This year, growers say Peru could produce fewer larger-size onions this year.
“We are facing a challenge this year relative to lower yields due to overall sizing being slightly smaller than normal,” said Marty Kamer, vice president of Keystone Fruit Marketing Inc., Greencastle, Pa.
“We project 5% or 10% more medium onions to be marketed in consumer bags, and we project 10% to 15% less colossal,” he said.
Struggle to find jumbos
“We’ve heard that a lot of people are having issues getting jumbos and colossals,” said Margret DeBruyn, chief executive officer of DeBruyn Produce Co., Zeeland, Mich.
DeBruyn said she has had more people come to them asking for jumbos because they haven’t been able to get them.
However, she said she’s uncertain whether this will be an issue for the entire Peruvian season because different crops were planted at different times and it’s still early in the deal.
“There may be more mediums this year, and smaller jumbos than in the past, but at this point, we’re really just getting into Peru, so it’s just one of those things that will just need to play out as the season goes along,” she said.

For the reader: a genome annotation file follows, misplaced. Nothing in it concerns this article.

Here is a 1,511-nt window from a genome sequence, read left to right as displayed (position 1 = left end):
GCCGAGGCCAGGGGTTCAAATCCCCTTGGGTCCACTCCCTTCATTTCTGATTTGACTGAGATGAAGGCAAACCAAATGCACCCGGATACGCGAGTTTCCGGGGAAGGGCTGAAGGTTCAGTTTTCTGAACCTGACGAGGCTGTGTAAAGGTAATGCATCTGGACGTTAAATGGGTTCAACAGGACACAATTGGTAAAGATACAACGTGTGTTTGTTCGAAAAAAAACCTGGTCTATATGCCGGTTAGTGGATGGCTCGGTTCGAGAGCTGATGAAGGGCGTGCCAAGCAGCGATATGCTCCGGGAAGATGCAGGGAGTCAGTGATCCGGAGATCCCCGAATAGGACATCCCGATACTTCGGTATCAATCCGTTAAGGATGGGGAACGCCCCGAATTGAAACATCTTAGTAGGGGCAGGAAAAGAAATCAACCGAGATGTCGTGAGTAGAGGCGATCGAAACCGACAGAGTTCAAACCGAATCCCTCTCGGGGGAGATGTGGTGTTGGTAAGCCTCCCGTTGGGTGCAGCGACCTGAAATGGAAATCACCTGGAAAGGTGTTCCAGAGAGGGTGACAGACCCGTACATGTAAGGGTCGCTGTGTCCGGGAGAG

Derek Rodgers, director of sales for Sweet Onion Trading Co., Melbourne, Fla., also said it’s still a little early to make too many sizing predictions.
“We’re still trying to get a handle on sizing,” he said.
Rodgers does expect slight differences this year, however.
“There probably will be less colossal, but that should filter into more jumbo, so it shouldn’t have too big of an impact,” he said.
DeBruyn also doesn’t necessarily expect many supply disruptions because the major players in the deal should be able to adjust supply orders to meet customer needs.
“Sales really depend on the customer base, and there can be some shuffling,” she said.
Other potential challenges center on the logistics of moving product to the U.S.
“There’s always the matter of things coming across in a container on the water,” Rodgers said. “There’s always a margin of error for how many days it will take or if it will get hung up.”
He doesn’t expect any major transportation issues this year, though.
“It should be similar to last year, with transit times roughly the same,” he said.
Brian Kastick, president and general manager of Oso Sweet Onions, Charleston, W. Va., expects some additional challenges this year.